Global Citizen and its partners have led a coordinated drive across the private sector to urgently mobilize funding for the vaccine-sharing program COVAX AMC, a global initiative co-led by Gavi, the Vaccine Alliance, the WHO, and the Coalition for Epidemic Preparedness (CEPI) to ensure equitable vaccine access for low- and middle-income countries.
COVAX aims to deliver 2 billion COVID-19 vaccine doses by the end of 2021 to end the acute phase of the pandemic, and unless more than half of the world’s population is immunized, an end to the pandemic is nowhere in sight.
The commitments announced on Sunday include $39.5 million toward COVAX AMC. Gavi, as part of Gavi’s Matching Funds Mechanism, has agreed to financially match pledges to at least US $11.75 million, for a total contribution of $51.25 million.
The May 8 broadcast will feature commitments from a number of philanthropic and private sector partners including Mastercard, Cisco, Procter & Gamble, The Analog Devices Foundation, The Stadler Family Foundation, Stanley Black & Decker, Accenture, Terumo Corporation, Spotify and The Coca-Cola Foundation.
More teevee music this weekend
"WHAT’S GOING ON”: MARVIN GAYE’S ANTHEM FOR THE AGES"
It's a Don Lemon-hosted CNN special, Sunday at 5 & 8 pm PDT.
Promo clip: https://vimeo.com/543778695/996a8bca2e
"What’s Going On" became a landmark of American protest music. It was made even more powerful because it came from Motown’s legendary sex symbol, who was not known for being a political figure.
It was 1971, while the United States was in the midst of the Vietnam war and social unrest permeated the country. And Motown singer Marvin Gaye took to the airwaves with a song of peace and conscious reflection.
Gaye triumphed by landing a platinum album and transforming the most troubling social issues into an emotional appeal.
Fifty years later, the song and album — "What’s Going On" — continue to speak no less vividly of this era of racism, poverty, police brutality and the destruction of the planet.
In this documentary, Lemon conducts rare interviews with music legends Stevie Wonder and Smokey Robinson and speaks to other Motown musicians who were there with Gaye as he recorded the album inside the iconic Hitsville studio in Detroit. Lemon also sits down with others who were inspired by this work, including performing artists, singer and actress Andra Day, and filmmakers Spike Lee and Lee Daniels.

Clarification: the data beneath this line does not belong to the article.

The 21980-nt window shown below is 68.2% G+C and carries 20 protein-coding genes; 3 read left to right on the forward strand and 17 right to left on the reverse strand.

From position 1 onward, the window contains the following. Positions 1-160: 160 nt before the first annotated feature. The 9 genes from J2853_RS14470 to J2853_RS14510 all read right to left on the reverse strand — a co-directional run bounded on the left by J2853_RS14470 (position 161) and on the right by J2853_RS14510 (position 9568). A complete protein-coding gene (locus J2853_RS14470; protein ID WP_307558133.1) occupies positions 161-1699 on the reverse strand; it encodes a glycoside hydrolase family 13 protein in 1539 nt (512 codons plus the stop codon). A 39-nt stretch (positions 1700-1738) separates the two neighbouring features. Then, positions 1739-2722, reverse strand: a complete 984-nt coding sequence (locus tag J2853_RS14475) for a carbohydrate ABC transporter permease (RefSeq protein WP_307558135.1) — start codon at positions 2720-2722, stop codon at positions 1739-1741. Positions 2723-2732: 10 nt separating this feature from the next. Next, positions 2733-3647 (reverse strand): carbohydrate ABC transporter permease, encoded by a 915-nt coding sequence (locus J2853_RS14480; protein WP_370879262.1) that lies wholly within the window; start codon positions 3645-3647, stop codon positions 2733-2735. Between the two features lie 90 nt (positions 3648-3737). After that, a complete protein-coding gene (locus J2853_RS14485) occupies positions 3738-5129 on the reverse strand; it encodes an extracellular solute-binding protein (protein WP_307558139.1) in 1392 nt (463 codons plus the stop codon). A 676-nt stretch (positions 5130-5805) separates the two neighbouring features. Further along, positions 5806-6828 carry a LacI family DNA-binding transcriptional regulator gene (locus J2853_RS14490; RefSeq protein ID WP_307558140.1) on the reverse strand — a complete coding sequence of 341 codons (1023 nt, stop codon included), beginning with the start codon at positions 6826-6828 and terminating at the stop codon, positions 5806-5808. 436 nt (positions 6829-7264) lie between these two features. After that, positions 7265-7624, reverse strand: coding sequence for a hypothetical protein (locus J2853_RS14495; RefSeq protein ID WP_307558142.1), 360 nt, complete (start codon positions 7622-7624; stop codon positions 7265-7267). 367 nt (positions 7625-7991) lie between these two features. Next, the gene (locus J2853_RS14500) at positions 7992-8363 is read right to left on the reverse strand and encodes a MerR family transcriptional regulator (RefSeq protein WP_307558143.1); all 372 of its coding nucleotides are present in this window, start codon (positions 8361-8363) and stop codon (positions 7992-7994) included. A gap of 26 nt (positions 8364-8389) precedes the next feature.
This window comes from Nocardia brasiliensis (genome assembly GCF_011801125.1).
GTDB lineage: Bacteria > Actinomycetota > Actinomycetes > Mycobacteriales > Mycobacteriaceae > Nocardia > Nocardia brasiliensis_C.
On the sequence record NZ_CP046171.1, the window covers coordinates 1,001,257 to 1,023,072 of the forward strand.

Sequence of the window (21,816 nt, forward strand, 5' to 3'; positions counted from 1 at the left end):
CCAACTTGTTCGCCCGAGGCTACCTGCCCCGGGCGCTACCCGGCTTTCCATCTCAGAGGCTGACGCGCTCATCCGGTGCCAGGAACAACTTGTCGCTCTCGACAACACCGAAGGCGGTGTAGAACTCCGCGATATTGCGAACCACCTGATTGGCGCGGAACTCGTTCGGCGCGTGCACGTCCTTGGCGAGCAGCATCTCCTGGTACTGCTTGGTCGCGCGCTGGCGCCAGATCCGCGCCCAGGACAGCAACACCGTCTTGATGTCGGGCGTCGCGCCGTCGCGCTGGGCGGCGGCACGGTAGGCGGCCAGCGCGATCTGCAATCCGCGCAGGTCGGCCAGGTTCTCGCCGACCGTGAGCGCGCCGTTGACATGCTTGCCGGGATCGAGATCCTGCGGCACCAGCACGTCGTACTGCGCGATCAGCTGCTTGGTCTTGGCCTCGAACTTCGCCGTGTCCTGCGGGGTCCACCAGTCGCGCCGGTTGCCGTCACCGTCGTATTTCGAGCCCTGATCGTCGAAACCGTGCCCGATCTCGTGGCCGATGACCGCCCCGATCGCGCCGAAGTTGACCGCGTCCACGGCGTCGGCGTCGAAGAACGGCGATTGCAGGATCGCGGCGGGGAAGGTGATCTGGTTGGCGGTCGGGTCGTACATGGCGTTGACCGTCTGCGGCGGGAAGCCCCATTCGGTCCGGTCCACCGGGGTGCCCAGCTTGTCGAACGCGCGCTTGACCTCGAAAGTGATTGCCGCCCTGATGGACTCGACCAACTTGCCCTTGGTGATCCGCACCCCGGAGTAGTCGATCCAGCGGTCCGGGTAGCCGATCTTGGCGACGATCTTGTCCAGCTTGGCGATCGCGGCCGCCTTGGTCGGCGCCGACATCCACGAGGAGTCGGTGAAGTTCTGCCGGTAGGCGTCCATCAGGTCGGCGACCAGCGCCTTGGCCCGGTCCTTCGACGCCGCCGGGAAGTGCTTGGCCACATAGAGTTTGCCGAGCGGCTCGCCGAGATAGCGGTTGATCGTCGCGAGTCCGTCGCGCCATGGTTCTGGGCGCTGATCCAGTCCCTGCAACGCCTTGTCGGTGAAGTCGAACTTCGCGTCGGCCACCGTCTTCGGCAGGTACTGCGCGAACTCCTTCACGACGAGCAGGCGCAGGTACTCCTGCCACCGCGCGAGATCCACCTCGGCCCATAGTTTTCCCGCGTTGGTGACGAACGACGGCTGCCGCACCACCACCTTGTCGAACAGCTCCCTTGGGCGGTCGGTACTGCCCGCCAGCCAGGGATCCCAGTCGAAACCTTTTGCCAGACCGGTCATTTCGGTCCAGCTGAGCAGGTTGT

In addition to the broadcast times, it can be viewed on CNNgo (at CNN.com/go on your desktop, smartphone, and iPad, and via CNNgo apps for Apple TV, Amazon Fire, Android TV, Chromecast, Roku and Samsung Smart TV). The special will also be available on demand to subscribers via cable/satellite systems, CNNgo platforms and CNN mobile apps.
More entertainment biz news, including tv and film, is later in this edition.
We told ya early... now there are ONLY FOUR TICKETS LEFT...
"Arts and Culture Heroes of the Pandemic Award"
Presented by a diverse audience of music lovers to those musicians who carried-on online, the awards went to 40 honorees. In addition to the award, the public was asked to vote for their personal favorite among the honorees.
Among the 40, AND placing third among the favorites, is L.A.-based KEN O'MALLEY, long a Guide favorite. Ken brings his multi-instrumental acoustic wizardry and wonderful baritone vocals to his authentic and original Irish music.
You can see the entire three hour "Arts and Culture Heroes of the Pandemic Award" show on Vimeo at:
Ken is in Group 6 of the awardees. That segment begins at 2 hours, 24 minutes in, and he is on at 2 hours, 34 minutes.
The next feature has more on Ken, including seeing him perform live!
Back in action...
San Pedro's paired venues are back!
The nonprofit Grand Vision Foundation presents concerts, plays, films, and other events at the intimate Grand Annex and the cavernous Art Devi classic Warner Grand Theatre, both in downtown San Pedro, CA.